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Desert Isle Keeper

Beard in Mind

Penny Reid

WARNING: This book contains a main character with severe OCD who self-harms.  If you find this subject matter triggering – even though the author handles it with tact – then this might not be a comfortable read for you.  Proceed with caution.

Everyone loves those Winston boys.  And who can blame them?  They’re funny, sexy, charming, charismatic and good at soothing the most severe of tempers.  In Beard in Mind, a heart-gladdening, serio-comic fourth volume chronicling the lives and loves of these seven southern-born siblings, kindly Beau gets a shot at romance with a prickly new girl who’s come to the garage to replace his twin brother Duane.

Beau Winston is the kind of guy who hangs out with little old ladies and helps out with repairs at his best friend’s strip club for free.  He’s also the kind of man who mistakes Shelly Sullivan for the stripper that said best friend has sent to him as a thank-you for doing him a big favor.  Beau and Shelly proceed to get on like oil and water, and even though Beau finds her devastatingly attractive, Shelly is cold and off-putting to everyone from crude bikers to kind firemen to tiny, cute children.  He soon wants the insolent  Shelly out of the garage; unfortunately, with his twin brother, Duane, preparing to set off on a voyage around the world with his new girlfriend, the garage needs another mechanic, and Shelly’s the best at what she does.  His brother Cletus refuses to fire her and Beau makes do – and soon comes to appreciate and resent Shelly’s moxie in equal doses.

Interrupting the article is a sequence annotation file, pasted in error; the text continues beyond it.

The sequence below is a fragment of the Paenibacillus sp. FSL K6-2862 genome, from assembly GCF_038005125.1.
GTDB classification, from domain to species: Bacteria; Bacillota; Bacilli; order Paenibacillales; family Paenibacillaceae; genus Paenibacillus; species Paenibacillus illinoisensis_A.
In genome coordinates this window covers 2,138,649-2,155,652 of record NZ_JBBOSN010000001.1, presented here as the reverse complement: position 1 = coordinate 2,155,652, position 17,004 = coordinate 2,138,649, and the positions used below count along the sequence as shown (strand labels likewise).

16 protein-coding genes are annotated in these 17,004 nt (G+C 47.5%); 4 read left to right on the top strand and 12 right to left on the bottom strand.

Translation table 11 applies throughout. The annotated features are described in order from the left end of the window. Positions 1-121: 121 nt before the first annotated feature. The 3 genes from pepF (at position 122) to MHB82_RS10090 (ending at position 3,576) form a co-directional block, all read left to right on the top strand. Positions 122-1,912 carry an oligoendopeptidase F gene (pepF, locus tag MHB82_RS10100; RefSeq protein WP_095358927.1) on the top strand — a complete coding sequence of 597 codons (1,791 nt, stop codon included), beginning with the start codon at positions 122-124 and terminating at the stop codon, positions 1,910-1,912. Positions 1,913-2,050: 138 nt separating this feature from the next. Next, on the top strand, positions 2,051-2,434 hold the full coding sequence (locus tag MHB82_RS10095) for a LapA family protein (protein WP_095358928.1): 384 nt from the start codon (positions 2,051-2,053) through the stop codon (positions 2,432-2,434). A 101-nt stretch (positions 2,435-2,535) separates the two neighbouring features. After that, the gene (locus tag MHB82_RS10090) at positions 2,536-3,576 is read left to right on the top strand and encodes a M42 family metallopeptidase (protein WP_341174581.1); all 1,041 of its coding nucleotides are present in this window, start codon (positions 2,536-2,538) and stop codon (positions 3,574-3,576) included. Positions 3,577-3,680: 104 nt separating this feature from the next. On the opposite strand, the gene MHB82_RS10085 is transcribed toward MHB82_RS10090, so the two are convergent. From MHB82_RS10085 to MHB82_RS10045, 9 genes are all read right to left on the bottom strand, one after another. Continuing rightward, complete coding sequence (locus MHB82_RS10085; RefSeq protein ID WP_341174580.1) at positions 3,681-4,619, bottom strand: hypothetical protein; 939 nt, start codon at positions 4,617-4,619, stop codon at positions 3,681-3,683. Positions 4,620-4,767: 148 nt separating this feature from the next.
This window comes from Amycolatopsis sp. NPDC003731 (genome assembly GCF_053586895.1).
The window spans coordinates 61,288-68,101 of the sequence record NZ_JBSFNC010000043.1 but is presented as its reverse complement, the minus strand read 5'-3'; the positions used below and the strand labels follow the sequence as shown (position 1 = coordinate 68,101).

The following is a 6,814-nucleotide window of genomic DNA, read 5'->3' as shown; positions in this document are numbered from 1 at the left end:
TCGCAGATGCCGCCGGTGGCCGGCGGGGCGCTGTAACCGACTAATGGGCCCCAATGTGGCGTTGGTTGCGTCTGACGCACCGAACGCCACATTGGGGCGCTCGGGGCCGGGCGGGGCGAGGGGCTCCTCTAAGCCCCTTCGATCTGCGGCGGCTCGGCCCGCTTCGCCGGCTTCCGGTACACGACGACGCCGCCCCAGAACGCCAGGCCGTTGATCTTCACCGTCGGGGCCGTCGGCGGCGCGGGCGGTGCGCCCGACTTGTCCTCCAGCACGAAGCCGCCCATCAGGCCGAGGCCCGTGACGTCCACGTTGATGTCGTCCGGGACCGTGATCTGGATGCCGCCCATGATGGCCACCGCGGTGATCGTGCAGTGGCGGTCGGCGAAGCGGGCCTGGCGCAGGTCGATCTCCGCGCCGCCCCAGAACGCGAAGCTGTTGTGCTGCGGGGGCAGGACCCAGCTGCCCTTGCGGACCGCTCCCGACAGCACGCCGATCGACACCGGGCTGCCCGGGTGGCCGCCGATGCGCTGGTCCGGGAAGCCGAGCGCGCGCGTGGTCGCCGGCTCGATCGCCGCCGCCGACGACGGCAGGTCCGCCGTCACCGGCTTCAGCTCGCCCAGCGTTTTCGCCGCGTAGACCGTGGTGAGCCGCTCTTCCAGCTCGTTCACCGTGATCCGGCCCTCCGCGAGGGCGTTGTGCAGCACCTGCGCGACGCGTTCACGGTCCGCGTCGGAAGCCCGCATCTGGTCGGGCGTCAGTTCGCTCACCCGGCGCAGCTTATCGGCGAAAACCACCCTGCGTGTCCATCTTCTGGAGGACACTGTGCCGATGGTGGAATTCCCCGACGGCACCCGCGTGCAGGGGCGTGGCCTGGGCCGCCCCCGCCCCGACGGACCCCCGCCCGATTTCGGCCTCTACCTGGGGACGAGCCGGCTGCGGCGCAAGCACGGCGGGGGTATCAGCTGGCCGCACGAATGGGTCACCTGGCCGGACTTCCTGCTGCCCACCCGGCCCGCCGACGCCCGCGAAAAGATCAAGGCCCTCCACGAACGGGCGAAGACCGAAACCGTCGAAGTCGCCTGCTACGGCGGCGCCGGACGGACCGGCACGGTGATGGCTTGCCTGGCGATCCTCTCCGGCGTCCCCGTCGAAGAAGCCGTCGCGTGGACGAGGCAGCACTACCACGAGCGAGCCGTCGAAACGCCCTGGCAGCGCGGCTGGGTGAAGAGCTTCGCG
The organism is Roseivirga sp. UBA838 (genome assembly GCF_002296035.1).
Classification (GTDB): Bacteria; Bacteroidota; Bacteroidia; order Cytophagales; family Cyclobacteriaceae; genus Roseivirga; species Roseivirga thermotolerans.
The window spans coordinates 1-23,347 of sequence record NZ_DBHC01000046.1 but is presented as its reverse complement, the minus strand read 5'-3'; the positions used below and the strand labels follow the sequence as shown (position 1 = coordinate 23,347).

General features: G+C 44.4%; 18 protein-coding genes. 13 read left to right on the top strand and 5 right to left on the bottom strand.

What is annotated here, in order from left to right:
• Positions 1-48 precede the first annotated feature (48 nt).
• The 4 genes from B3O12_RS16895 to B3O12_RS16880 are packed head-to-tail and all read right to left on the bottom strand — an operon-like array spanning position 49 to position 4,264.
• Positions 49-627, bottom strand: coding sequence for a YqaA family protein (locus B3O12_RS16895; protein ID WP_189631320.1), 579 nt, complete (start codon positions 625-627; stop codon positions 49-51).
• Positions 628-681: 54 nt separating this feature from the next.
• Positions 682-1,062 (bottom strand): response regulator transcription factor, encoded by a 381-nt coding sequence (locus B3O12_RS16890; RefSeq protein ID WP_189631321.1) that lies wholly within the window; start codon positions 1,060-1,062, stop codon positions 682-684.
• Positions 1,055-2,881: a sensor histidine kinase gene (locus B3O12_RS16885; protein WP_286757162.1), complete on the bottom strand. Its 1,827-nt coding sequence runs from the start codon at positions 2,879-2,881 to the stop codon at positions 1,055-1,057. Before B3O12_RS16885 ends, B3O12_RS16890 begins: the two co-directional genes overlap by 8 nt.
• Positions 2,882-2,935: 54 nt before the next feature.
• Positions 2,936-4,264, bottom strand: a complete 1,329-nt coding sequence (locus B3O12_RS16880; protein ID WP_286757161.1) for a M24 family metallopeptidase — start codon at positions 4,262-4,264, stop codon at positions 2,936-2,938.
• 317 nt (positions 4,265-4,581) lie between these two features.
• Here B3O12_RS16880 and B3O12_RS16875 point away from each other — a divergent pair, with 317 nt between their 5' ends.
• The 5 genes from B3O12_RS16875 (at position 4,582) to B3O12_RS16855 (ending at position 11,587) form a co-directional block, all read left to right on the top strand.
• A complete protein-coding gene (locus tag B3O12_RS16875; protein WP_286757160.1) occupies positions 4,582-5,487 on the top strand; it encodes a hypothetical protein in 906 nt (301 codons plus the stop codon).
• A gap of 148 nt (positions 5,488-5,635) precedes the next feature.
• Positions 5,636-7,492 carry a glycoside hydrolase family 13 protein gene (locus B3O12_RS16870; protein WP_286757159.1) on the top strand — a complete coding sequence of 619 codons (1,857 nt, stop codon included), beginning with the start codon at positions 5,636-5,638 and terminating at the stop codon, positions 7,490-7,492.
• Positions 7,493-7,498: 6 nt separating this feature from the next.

It turns out there’s a very serious reason for Shelly’s attitude – she has a severe case of OCD that, among other severe symptoms, causes her to cut herself.  Her fear of touching others has placed a wall between her, her family back in Chicago and anyone who’s tried to befriend her since.  Beau’s attraction isn’t as one-sided as it seems, but Shelly has no plans to stay in Tennessee once her treatment is complete and a secret past to return to once she feels comfortable. Beau, meanwhile, is in a one-sided relationship with Darlene Simmons, with whom he’s conducting a long-distance romance while she goes to med school.  And if that isn’t enough, he’s trying to wage peace with the town’s motorcycle club, who want revenge because their founder is in prison thanks to his ne’er-do-well father.  Can Shelly and Beau find a way to be together even with the weight of their troubles?

Beard In Mind isn’t quite the book you think it’s going to be when you pick it up.  While it starts out as a light comedy, it quickly becomes a beautiful romance, a dramatic character study and a motorcycle gang related action drama.  The narrative evolves into something both deep and rich, accessible and easy to leap into. Reid has a marvelous way with words.  She also knows her cars and vehicles and her pastries and her salty-mouthed birds.  The end result is an adventure and a feast for the mind and a lovely romance that provokes and intrigues.